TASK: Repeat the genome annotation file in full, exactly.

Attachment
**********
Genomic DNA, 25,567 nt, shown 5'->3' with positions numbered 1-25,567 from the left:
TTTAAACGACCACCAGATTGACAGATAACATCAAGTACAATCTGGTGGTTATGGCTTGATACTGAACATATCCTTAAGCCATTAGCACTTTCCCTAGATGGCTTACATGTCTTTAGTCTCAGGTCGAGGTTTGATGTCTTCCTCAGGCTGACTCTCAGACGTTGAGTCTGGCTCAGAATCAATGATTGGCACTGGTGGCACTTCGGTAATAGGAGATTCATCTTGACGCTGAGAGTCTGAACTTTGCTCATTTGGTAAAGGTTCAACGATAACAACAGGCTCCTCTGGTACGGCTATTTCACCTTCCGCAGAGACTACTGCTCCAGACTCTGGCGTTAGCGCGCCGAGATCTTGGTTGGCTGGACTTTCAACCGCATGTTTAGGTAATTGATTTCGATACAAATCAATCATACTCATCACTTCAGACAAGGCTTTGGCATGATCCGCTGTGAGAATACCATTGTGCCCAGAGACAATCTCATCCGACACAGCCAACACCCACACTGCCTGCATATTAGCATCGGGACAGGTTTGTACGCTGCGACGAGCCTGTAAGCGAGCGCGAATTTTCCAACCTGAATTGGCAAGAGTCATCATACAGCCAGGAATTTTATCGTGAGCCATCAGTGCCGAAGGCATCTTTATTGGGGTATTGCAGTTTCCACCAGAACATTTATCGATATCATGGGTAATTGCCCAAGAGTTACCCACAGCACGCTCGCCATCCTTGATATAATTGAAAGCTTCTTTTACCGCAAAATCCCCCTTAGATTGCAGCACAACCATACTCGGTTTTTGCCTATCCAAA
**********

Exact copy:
Genomic DNA, 25,567 nt, shown 5'->3' with positions numbered 1-25,567 from the left:
TTTAAACGACCACCAGATTGACAGATAACATCAAGTACAATCTGGTGGTTATGGCTTGATACTGAACATATCCTTAAGCCATTAGCACTTTCCCTAGATGGCTTACATGTCTTTAGTCTCAGGTCGAGGTTTGATGTCTTCCTCAGGCTGACTCTCAGACGTTGAGTCTGGCTCAGAATCAATGATTGGCACTGGTGGCACTTCGGTAATAGGAGATTCATCTTGACGCTGAGAGTCTGAACTTTGCTCATTTGGTAAAGGTTCAACGATAACAACAGGCTCCTCTGGTACGGCTATTTCACCTTCCGCAGAGACTACTGCTCCAGACTCTGGCGTTAGCGCGCCGAGATCTTGGTTGGCTGGACTTTCAACCGCATGTTTAGGTAATTGATTTCGATACAAATCAATCATACTCATCACTTCAGACAAGGCTTTGGCATGATCCGCTGTGAGAATACCATTGTGCCCAGAGACAATCTCATCCGACACAGCCAACACCCACACTGCCTGCATATTAGCATCGGGACAGGTTTGTACGCTGCGACGAGCCTGTAAGCGAGCGCGAATTTTCCAACCTGAATTGGCAAGAGTCATCATACAGCCAGGAATTTTATCGTGAGCCATCAGTGCCGAAGGCATCTTTATTGGGGTATTGCAGTTTCCACCAGAACATTTATCGATATCATGGGTAATTGCCCAAGAGTTACCCACAGCACGCTCGCCATCCTTGATATAATTGAAAGCTTCTTTTACCGCAAAATCCCCCTTAGATTGCAGCACAACCATACTCGGTTTTTGCCTATCCAAA